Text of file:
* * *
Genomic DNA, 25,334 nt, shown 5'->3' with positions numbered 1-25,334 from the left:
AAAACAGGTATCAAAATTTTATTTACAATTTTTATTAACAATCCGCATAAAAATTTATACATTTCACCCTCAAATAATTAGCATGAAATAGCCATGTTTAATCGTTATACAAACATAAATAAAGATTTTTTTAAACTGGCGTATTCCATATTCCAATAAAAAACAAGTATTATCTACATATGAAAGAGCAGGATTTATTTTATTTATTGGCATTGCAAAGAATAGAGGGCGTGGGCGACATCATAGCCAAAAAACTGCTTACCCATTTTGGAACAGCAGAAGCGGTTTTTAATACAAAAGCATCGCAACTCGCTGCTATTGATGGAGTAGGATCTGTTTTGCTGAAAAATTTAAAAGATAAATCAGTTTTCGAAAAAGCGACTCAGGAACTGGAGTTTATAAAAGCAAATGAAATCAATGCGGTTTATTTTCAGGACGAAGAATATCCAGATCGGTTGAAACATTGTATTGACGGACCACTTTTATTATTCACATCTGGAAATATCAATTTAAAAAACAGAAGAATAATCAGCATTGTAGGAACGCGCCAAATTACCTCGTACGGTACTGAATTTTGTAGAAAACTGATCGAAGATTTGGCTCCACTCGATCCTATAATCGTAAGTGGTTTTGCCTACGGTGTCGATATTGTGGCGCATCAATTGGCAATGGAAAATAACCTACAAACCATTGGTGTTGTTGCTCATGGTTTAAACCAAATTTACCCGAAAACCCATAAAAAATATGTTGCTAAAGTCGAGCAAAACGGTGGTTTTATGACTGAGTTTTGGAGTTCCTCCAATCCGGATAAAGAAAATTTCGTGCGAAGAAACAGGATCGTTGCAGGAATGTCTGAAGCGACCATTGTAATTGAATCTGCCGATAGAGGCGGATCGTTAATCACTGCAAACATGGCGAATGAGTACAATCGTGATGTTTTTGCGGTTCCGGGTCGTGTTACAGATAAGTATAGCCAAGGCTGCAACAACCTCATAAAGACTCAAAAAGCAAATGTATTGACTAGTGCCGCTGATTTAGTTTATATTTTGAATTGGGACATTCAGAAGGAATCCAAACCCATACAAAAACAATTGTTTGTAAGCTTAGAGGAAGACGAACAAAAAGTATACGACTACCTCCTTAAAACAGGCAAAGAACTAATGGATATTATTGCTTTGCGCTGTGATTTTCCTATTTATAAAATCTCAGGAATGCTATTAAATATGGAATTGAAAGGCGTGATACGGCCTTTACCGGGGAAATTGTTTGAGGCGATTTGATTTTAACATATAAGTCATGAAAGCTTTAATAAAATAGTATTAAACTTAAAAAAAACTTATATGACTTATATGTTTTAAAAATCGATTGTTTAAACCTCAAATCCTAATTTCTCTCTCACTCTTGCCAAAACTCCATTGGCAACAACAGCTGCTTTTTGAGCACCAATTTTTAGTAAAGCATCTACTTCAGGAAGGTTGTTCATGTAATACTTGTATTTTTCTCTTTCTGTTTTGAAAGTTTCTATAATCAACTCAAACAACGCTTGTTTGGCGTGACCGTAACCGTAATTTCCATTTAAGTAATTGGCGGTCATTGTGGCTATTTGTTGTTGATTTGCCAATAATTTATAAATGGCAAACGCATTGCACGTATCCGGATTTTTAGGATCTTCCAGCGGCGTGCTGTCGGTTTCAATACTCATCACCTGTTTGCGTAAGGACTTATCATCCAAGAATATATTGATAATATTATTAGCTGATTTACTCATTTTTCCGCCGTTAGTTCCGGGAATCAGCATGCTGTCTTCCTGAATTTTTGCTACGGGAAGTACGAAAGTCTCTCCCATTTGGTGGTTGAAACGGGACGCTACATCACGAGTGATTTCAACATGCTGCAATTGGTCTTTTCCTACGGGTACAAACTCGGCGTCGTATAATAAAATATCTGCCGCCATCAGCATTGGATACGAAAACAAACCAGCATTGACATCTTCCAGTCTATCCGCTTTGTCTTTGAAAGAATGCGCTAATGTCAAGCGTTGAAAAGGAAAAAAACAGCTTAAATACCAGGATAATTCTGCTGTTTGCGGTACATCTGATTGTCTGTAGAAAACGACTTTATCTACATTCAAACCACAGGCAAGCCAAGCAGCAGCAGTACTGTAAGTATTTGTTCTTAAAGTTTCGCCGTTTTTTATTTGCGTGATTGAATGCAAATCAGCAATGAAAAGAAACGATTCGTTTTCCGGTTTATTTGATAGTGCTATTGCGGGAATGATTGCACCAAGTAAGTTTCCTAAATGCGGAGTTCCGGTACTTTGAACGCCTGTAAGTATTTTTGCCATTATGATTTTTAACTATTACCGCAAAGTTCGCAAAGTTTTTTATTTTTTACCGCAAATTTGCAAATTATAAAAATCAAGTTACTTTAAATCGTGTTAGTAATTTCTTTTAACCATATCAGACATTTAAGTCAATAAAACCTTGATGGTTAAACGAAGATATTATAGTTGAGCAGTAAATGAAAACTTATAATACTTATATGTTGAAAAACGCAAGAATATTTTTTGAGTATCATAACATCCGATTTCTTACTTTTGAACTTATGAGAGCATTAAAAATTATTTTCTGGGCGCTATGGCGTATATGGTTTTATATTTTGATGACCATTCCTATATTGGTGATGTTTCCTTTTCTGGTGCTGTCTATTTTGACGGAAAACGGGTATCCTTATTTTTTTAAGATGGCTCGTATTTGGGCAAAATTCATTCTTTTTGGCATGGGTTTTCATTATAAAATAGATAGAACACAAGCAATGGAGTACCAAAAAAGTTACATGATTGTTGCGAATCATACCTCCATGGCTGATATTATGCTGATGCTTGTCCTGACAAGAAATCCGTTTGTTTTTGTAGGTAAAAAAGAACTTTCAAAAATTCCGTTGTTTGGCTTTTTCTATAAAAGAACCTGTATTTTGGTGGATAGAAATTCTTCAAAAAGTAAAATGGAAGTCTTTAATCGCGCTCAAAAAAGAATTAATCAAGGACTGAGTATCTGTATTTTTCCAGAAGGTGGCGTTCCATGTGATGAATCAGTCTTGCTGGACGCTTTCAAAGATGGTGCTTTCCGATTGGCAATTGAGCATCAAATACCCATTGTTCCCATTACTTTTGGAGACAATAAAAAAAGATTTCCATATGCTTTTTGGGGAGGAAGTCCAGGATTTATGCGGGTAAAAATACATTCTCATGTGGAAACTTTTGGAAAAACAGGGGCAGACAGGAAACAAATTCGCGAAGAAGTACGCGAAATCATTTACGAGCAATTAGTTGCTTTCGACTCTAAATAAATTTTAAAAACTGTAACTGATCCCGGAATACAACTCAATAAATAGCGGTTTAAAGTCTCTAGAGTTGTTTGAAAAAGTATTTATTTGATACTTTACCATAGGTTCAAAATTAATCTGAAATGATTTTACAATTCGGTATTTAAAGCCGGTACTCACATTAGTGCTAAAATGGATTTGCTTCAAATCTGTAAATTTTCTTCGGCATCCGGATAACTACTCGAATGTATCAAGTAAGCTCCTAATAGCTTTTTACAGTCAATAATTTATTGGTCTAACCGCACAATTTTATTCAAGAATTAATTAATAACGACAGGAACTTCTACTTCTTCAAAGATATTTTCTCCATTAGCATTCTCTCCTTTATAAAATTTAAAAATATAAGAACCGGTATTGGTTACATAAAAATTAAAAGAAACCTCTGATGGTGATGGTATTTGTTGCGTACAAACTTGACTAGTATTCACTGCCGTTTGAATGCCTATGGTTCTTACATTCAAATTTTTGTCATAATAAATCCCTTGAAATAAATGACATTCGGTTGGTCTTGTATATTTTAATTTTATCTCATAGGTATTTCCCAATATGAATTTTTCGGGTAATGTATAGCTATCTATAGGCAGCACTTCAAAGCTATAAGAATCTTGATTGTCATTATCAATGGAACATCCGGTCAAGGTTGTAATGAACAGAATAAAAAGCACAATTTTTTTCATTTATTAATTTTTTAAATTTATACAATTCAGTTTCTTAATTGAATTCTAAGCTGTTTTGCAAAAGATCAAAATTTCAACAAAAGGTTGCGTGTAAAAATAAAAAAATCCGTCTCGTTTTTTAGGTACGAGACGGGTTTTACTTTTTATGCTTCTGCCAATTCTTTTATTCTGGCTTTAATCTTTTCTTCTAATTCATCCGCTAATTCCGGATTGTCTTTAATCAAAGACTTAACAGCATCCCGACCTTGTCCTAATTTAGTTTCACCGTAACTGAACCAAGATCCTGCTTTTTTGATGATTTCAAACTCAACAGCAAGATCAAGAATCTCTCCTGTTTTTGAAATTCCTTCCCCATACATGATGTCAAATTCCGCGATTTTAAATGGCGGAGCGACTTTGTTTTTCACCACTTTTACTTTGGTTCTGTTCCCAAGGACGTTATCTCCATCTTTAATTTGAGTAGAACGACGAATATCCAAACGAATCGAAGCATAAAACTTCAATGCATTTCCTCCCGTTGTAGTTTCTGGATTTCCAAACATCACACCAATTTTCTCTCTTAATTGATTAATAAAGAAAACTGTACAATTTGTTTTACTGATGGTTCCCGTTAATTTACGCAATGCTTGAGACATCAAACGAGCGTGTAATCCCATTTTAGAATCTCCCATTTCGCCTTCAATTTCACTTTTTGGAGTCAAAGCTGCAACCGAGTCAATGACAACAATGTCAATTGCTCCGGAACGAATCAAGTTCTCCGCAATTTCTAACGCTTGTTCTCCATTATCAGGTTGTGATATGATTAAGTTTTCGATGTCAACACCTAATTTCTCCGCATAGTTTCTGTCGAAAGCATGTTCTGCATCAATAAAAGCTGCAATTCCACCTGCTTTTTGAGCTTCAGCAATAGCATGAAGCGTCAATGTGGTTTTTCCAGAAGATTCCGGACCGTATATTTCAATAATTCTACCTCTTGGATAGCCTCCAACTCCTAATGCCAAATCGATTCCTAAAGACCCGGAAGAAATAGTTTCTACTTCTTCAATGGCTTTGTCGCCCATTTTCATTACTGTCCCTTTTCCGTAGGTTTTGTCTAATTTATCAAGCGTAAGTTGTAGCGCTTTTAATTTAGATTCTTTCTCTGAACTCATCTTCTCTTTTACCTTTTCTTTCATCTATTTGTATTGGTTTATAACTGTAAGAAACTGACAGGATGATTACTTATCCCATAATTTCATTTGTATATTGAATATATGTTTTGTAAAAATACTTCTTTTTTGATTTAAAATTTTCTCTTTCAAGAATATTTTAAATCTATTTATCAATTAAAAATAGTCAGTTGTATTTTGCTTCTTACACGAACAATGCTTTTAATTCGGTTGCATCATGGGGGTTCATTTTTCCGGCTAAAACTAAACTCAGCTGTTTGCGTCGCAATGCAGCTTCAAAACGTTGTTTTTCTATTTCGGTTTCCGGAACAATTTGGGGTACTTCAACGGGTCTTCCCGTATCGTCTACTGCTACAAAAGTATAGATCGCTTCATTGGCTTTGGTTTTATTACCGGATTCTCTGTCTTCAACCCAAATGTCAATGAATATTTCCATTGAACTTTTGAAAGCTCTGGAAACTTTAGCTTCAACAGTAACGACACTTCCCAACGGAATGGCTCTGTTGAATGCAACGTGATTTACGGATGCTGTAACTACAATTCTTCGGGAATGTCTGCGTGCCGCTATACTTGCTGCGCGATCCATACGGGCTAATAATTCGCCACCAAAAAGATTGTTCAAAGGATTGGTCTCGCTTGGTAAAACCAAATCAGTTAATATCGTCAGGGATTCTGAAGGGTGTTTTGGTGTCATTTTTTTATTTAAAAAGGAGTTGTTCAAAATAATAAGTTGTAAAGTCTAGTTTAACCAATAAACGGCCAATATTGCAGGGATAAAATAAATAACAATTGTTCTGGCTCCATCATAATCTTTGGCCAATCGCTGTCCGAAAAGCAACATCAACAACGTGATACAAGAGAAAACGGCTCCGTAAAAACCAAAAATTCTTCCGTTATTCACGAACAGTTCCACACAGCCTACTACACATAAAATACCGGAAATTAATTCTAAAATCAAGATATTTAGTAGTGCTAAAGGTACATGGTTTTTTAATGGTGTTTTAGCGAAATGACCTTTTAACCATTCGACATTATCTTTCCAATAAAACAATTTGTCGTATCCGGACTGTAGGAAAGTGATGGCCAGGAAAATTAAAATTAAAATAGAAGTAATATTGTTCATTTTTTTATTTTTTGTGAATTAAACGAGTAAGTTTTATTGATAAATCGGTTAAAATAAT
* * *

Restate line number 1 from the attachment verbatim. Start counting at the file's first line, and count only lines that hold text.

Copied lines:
Genomic DNA, 25,334 nt, shown 5'->3' with positions numbered 1-25,334 from the left: